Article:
Mukoma Wa Ngugi argues that the dream of democracy is turning into a nightmare and suggests a recount as a possible solution.

The post-election crisis in Kenya: In search of solutions

Ali A. Mazrui


The Kenya presidential elections of December 2007 are potentially the most damaging episode to national unity since the assassination of Tom Mboya in July 1969. Both the murder of Tom Mboya and the management of the recent presidential elections are widely interpreted as an attempt to ethnically monopolise the presidency of the country. Both Mboya’s assassination and the latest elections are seen as historic blows to national stability and major setbacks to the process of democratization. Both Mboya’s murder and the 2007 elections unleashed widespread rioting and looting and made national institutions significantly more fragile than they were before.

It is therefore imperative that Mwai Kibaki and Raila Odinga enter into urgent negotiations to find a solution to this painful impasse, and to help the process of national healing.

The ideal solution would be to agree to a recounting of votes in the most controversial of the provincial results for the presidency, and for both Kibaki and Odinga to commit themselves to respect the outcome of the recounting.

Another possible solution would be for the African Union to appoint an independent commission of enquiry into the management of the presidential election, and make recommendations. One possible recommendation would conceivably be to accept the parliamentary results, which had, by most estimates, been transparent and credible. But there might be new internationally supervised presidential elections with the three main candidates on the new ballot.

The third option is probably the easiest to accomplish. The new parliament should be sworn in, and called into session. Its first task should be to consider a constitutional amendment creating the post of Prime Minister answerable to Parliament and not to the Chief Executive (the President). If the constitutional amendment is passed, parliament would then vote for the first Prime Minister. Considering the balance of political parties voted into the new parliament, the new Prime Minister is almost bound to be the Honorable Raila Odinga.

Kenya would thereby become something approximating the fifth republic of France with both an executive President accountable to the people, directly, and an executive Prime Minister accountable to the people’s legislative representatives, Parliament. As in the case of the French Republic, the President (Mwai Kibaki) and the Prime Minister (Raila Odinga) would have to find ways of working together in the interest of the people of Kenya.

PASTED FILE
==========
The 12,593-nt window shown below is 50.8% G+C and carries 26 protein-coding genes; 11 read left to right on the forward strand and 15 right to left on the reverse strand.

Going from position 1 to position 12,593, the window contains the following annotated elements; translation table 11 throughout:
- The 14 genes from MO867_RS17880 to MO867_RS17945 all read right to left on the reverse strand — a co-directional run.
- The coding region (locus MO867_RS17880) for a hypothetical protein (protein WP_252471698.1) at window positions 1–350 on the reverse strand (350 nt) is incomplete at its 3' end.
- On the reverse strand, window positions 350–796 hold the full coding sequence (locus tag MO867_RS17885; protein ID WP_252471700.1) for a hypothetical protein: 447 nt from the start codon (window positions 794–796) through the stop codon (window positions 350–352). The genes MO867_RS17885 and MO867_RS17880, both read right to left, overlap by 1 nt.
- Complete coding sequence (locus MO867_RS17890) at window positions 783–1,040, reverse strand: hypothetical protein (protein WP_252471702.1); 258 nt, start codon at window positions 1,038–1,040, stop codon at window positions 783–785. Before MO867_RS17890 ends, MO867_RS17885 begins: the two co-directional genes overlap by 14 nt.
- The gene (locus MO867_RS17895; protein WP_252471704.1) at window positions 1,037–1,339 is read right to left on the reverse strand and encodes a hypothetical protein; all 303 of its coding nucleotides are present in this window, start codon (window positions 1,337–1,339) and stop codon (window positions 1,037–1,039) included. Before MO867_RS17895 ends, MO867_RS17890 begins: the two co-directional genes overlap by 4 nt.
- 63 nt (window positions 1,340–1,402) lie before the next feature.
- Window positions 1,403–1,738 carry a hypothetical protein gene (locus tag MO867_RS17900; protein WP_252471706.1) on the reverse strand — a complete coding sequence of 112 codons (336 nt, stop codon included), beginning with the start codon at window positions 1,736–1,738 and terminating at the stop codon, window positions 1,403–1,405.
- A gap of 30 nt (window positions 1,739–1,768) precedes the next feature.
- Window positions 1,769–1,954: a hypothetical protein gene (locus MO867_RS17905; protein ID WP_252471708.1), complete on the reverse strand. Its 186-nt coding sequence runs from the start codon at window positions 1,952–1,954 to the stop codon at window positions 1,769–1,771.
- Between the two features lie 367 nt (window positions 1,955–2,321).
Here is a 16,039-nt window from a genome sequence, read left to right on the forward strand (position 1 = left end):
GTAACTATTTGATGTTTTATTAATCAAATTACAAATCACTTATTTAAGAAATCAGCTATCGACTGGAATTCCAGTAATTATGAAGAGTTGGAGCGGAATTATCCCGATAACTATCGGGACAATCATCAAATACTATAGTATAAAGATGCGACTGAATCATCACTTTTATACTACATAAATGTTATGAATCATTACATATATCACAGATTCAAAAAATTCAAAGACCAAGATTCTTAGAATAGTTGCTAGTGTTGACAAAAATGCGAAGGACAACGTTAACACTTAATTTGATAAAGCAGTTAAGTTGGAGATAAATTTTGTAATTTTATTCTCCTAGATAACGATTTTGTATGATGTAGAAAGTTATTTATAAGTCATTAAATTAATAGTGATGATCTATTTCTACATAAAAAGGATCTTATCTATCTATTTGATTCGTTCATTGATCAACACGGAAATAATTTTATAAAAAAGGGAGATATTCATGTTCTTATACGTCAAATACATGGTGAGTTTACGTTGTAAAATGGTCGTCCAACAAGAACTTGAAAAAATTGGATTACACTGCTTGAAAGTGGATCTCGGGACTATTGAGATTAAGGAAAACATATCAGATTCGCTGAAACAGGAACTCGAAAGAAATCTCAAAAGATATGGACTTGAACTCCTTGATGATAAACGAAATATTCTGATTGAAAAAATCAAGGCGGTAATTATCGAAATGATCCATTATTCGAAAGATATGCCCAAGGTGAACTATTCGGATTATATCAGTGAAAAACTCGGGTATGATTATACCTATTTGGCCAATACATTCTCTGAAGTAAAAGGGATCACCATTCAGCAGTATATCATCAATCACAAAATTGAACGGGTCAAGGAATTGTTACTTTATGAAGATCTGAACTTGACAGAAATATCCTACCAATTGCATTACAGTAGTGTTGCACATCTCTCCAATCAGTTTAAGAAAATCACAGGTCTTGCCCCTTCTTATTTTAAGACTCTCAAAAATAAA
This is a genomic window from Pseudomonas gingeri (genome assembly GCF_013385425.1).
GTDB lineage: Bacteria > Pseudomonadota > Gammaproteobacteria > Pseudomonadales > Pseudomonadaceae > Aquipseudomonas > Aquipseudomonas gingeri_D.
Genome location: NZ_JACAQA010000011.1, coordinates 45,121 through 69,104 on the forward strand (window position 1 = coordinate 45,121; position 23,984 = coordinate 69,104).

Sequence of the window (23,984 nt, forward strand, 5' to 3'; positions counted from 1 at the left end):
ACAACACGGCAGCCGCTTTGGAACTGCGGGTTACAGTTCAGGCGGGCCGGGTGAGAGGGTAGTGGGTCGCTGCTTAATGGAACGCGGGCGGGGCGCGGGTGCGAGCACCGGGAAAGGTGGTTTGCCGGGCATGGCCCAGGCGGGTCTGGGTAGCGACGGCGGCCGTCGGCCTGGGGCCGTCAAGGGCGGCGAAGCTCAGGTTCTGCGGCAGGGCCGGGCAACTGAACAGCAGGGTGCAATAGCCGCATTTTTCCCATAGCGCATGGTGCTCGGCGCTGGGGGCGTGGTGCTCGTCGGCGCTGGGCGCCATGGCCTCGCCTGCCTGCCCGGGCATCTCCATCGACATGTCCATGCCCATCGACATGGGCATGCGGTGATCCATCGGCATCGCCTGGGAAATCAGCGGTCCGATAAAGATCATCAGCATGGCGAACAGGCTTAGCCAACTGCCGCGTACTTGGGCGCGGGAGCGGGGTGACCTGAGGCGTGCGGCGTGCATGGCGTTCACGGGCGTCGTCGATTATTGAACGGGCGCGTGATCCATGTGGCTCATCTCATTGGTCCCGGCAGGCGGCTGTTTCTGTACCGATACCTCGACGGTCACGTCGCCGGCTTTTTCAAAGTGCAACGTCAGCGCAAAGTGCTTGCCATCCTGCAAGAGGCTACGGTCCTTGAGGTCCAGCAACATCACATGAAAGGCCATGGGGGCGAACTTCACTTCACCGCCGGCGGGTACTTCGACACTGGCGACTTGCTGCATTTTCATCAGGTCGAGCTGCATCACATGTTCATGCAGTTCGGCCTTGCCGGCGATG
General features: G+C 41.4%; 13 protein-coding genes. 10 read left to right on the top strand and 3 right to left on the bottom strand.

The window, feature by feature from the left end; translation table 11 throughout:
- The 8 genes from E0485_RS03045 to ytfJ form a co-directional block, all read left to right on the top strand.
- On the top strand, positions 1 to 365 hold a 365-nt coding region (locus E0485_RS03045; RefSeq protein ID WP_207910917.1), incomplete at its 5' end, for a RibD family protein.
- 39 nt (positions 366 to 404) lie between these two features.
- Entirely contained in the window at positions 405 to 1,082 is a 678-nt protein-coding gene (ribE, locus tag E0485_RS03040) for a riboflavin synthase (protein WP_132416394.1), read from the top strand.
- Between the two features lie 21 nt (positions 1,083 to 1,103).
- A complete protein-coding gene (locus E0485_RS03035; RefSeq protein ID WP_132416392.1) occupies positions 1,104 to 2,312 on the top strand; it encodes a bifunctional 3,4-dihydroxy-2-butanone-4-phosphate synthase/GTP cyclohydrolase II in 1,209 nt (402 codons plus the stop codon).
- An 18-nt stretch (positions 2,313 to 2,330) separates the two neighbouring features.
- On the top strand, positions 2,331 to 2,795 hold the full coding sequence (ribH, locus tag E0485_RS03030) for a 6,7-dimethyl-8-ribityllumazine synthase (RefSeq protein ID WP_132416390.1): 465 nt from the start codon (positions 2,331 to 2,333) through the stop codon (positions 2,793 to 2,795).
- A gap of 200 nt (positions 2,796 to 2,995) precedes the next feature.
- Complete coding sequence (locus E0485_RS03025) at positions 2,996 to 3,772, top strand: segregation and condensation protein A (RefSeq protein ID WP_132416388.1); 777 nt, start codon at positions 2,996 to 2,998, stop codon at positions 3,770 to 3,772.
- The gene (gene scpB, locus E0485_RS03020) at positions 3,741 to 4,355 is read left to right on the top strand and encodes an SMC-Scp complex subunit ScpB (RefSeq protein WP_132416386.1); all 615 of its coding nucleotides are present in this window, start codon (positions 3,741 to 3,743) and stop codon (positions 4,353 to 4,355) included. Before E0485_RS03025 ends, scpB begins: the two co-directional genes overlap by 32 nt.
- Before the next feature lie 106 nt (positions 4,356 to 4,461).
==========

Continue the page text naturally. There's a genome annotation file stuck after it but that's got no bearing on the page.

Who would appoint the members of the cabinet- the President or the Prime Minister? The Foreign Minister and the Minister of Defense could be the prereagative of the Head of State (Kibaki) to appoint. But the Minister of Internal Security and almost all other ministries would be appointed by the Prime Minister (Raila Odinga).

The precise division of labor and division of powers between the new Prime Minister would have to be negotiated prior to the constitutional amendment by new Parliament.

Later in the session of the new parliament there may be need to re-examine the whole constitution of Kenya in the light of problems which Kenya has had to face since the last constitutional referendum. Should we re-examine once again the Maboma Draft constructed by the Ghai Commission? Only the new parliament, in consultation with the new President, can decide whether to have a new constitutional referendum.

* Ali Mazrui is Director, Institute of Global Cultural Studies, Albert Schweitzer Professor in the Humanities, Binghamton University, State University of New York at Binghamton, New York, USA and Chancellor, Jomo Kenyatta University of Agriculture and Technology, Thika and Nairobi Kenya

* Please send comments to [email protected] or comment online at

News round-up on recent events in Kenya

Izzy Birch


This brief list of useful links is provided to help our readers keep up to date.

In this AllAfrica blog Brian Kennedy lists the wide range of those who now question the results of Kenya’s 2007 presidential election, including foreign governments, election monitoring missions, and the Electoral Commission of Kenya itself. He also refers to reports that the Kenyan police, who were deployed to guard the 36,000 polling stations across the country, kept records of the results and that their tally is said to differ from what the ECK announced:

The Economist has described the result as a meticulously planned ‘civil coup’, stating that the decision to return Mwai Kibaki to office was made not by the Kenyan people but by a group of hardline Kikuyu leaders. Although the report states that their instinct will now be to use the security services to reverse basic freedoms, ‘it is not clear that Kenya will stand for it’:

Amos Wako, Kenya’s Attorney General, has called for an independent and immediate investigation into the disputed presidential election result, acknowledging that it has been widely questioned, including by the Chair of the Electoral Commission of Kenya itself: